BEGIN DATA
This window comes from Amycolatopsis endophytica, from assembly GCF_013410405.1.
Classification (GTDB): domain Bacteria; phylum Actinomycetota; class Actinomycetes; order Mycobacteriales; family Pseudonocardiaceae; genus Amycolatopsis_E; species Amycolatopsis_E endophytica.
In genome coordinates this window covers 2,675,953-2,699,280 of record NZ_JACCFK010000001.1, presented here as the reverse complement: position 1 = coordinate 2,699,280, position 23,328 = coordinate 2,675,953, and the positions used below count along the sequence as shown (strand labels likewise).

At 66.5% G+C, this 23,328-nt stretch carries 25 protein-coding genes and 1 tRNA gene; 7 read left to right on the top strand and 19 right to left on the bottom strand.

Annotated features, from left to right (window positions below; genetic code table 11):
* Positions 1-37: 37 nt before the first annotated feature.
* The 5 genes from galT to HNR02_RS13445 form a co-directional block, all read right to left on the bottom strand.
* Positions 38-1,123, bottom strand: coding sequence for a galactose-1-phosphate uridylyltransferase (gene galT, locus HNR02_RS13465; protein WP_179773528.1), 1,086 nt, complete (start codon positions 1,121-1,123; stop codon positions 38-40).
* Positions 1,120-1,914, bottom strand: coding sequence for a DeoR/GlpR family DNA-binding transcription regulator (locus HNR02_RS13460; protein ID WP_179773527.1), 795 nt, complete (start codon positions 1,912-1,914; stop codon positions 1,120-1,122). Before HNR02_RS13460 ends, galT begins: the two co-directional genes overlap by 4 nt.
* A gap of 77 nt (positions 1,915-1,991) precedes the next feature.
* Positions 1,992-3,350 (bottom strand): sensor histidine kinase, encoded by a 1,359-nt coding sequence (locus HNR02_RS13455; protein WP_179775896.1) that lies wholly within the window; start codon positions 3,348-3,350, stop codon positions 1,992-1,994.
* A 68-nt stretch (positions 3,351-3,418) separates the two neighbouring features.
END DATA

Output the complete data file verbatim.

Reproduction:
This window comes from Amycolatopsis endophytica, from assembly GCF_013410405.1.
Classification (GTDB): domain Bacteria; phylum Actinomycetota; class Actinomycetes; order Mycobacteriales; family Pseudonocardiaceae; genus Amycolatopsis_E; species Amycolatopsis_E endophytica.
In genome coordinates this window covers 2,675,953-2,699,280 of record NZ_JACCFK010000001.1, presented here as the reverse complement: position 1 = coordinate 2,699,280, position 23,328 = coordinate 2,675,953, and the positions used below count along the sequence as shown (strand labels likewise).

At 66.5% G+C, this 23,328-nt stretch carries 25 protein-coding genes and 1 tRNA gene; 7 read left to right on the top strand and 19 right to left on the bottom strand.

Annotated features, from left to right (window positions below; genetic code table 11):
* Positions 1-37: 37 nt before the first annotated feature.
* The 5 genes from galT to HNR02_RS13445 form a co-directional block, all read right to left on the bottom strand.
* Positions 38-1,123, bottom strand: coding sequence for a galactose-1-phosphate uridylyltransferase (gene galT, locus HNR02_RS13465; protein WP_179773528.1), 1,086 nt, complete (start codon positions 1,121-1,123; stop codon positions 38-40).
* Positions 1,120-1,914, bottom strand: coding sequence for a DeoR/GlpR family DNA-binding transcription regulator (locus HNR02_RS13460; protein ID WP_179773527.1), 795 nt, complete (start codon positions 1,912-1,914; stop codon positions 1,120-1,122). Before HNR02_RS13460 ends, galT begins: the two co-directional genes overlap by 4 nt.
* A gap of 77 nt (positions 1,915-1,991) precedes the next feature.
* Positions 1,992-3,350 (bottom strand): sensor histidine kinase, encoded by a 1,359-nt coding sequence (locus HNR02_RS13455; protein WP_179775896.1) that lies wholly within the window; start codon positions 3,348-3,350, stop codon positions 1,992-1,994.
* A 68-nt stretch (positions 3,351-3,418) separates the two neighbouring features.